6. Differentiated Instruction as the Sign of a Distinguished Teacher
    One of those things that I don’t know enough about to comment!

    7. Fear of Wikipedia
    One in six Australian schools still block Wikipedia. ‘Nuff said.

    8. Paperbacks
    Shelly said “Books were nice. In ten years' time, all reading will be via digital means”. I actually think that what we’re going to see is the appropriate content published in the appropriate way. When my children are doing their homework I see them having multiple books open, jumping between them and comparing information in them to digital information. That’s why they need a desk! (And see ‘lockers’ below). So we’re going to see a change in the mix of digital and paper media, not the end of one caused by another.

    9. Attendance Offices
    This is an area where we may go further by 2020 - we may see a complete redefinition of ‘attendance’, based on when and where you’re learning, rather than assuming that being in a physical place for prescribed hours means you’re learning.

    10. Lockers
    On current experience, we’re going to need bigger lockers! One of the huge changes that I’ve noticed between England and Australia is that kids here go to school with massive backpacks - my daughters sometime leave home with 8 kilo backpacks. This is because they are expected to carry around a big pile of text books, plus folders plus their laptop. And then they get their homework assignments printed on paper. So what’s happened is that technology has been added on top, and there hasn’t been a systematic approach to change existing practice. The result - heavier backpacks, not lighter ones.

    11. IT Departments
    I agree with Shelly that this is really about the change in the role of IT Departments, not their disappearance. They are going to undergo a series of changes that will drag the most recalcitrant ones kicking and screaming into providing a user service, rather than looking for reasons not to do things. Ultimately this will hugely empower IT departments, and hopefully the same thing will happen in education as is happening in business - they are being seen as the powerhouse of transformation, because of what they can enable. (And in the corporate world, there are increasing examples of large organisations where it’s the CIO that’s being promoted to CEO. Wonder if we’ll see that soon in an education institution?)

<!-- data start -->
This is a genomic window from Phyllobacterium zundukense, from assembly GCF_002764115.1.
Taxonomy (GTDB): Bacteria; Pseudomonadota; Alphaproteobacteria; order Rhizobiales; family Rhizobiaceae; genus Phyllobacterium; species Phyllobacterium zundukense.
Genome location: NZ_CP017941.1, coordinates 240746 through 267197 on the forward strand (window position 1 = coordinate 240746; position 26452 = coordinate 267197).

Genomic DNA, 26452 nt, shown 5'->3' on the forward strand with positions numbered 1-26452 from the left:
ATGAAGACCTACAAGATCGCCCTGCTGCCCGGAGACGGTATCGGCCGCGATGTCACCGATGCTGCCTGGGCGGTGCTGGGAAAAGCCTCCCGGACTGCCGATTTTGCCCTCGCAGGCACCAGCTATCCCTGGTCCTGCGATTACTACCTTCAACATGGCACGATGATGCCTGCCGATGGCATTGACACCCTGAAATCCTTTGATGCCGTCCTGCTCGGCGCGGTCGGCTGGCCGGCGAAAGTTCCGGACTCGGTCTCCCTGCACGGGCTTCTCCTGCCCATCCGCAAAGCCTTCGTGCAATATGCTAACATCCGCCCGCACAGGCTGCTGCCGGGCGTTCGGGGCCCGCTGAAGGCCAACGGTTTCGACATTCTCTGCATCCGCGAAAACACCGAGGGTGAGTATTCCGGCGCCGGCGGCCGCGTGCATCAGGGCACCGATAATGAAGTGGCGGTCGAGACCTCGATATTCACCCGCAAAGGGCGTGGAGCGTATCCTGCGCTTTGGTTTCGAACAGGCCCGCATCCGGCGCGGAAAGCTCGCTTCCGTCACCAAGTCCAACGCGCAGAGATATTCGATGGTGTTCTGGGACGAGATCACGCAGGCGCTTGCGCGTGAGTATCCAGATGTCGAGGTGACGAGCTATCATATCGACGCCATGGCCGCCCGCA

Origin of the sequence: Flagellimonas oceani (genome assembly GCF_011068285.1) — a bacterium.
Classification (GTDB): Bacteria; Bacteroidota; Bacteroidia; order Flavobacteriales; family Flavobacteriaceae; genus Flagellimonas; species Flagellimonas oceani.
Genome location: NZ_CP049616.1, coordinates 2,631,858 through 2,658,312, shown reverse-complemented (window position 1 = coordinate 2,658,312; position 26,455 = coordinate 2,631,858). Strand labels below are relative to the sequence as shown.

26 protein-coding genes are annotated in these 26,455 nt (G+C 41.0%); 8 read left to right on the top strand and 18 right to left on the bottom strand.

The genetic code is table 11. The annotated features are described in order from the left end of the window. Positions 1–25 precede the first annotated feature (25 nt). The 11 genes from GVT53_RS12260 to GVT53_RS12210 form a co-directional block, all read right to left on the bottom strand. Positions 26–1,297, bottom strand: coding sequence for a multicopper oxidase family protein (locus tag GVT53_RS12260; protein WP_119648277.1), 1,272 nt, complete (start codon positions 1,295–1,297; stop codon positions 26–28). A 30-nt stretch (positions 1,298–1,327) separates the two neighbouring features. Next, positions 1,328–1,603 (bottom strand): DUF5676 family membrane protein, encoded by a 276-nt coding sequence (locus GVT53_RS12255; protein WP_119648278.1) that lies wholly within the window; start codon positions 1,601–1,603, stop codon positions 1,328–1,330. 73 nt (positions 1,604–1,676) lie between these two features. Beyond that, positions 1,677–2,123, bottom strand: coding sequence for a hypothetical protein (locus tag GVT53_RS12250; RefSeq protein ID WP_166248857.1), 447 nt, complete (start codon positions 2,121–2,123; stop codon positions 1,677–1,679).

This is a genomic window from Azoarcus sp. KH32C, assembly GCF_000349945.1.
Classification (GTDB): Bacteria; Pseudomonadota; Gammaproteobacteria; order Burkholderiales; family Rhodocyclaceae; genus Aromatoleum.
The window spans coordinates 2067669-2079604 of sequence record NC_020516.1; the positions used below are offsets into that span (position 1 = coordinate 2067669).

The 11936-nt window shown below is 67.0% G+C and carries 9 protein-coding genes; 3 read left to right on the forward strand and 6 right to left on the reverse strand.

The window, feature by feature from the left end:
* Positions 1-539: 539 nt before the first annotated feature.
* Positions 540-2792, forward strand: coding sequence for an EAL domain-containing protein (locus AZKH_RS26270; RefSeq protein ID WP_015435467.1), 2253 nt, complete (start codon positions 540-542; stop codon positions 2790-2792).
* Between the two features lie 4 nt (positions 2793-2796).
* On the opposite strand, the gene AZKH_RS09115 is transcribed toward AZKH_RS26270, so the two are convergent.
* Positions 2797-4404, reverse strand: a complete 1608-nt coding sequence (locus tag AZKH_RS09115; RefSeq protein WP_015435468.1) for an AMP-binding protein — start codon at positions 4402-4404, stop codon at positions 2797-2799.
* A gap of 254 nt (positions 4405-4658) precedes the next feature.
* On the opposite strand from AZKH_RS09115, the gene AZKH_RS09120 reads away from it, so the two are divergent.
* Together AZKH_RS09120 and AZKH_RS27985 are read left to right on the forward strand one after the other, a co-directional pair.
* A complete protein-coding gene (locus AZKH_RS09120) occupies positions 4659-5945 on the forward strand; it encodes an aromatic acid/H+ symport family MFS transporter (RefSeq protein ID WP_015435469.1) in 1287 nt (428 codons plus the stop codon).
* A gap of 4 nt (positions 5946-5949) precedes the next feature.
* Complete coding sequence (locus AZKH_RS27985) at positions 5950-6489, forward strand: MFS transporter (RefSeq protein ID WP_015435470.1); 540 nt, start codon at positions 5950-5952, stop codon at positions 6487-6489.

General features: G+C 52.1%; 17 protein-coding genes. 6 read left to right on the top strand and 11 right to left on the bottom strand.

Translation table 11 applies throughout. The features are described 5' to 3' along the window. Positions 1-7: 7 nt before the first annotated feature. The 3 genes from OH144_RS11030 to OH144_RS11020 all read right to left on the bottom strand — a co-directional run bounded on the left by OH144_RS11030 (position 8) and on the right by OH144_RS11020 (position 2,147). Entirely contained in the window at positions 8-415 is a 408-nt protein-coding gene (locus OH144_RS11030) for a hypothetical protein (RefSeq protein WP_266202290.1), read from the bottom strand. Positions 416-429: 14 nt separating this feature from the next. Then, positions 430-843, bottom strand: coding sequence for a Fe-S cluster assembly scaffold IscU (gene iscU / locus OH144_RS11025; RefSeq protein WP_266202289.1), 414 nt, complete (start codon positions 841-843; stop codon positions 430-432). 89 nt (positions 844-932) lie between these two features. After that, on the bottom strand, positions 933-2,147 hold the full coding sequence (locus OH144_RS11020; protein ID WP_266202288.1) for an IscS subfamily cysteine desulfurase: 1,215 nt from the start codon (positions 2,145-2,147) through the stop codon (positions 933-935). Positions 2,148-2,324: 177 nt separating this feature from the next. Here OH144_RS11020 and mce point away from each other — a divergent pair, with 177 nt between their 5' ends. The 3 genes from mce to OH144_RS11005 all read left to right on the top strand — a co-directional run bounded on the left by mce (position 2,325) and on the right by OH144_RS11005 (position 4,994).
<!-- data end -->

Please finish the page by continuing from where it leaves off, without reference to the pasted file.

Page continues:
12. Centralised Institutions
    Australia is in a different place politically to the UK in the journey of de-centralising education - which is one of the key factors which enables the creation of less-centralised learning institutions. There are political, financial and organisational barriers to overcome before this change can happen systemically in education in Australia.

    13. Organisation of Educational Services by Grade
    Probably linked to (12), this is also going to take longer to happen than Shelly predicted.

    14. Education School Classes that Fail to Integrate Social Technology
    Yep, this is already happening, and there’s less fuss about it in Australia than in the UK. There are less scary newspaper headlines for Australian teachers, and more comfort in terms of organisational support and guidance. For example, teachers have an official NSW education Social Media Policy that supports their use of social media in learning.

    15. Paid/Outsourced Professional Development
    In technology terms, I personally believe that in both Australia and the UK, there isn’t enough focus on Professional Development in IT projects. All too often over the last decade, education IT projects have focused on the ‘what’ - the hardware, software, services - at the expense of the ‘how’ - pedagogy, change management and professional support for teachers/users. It’s no different between the two countries, but wouldn’t it be great if we changed the way that technology is bought, and focused on the outcomes, and less on the widgets & gadgets?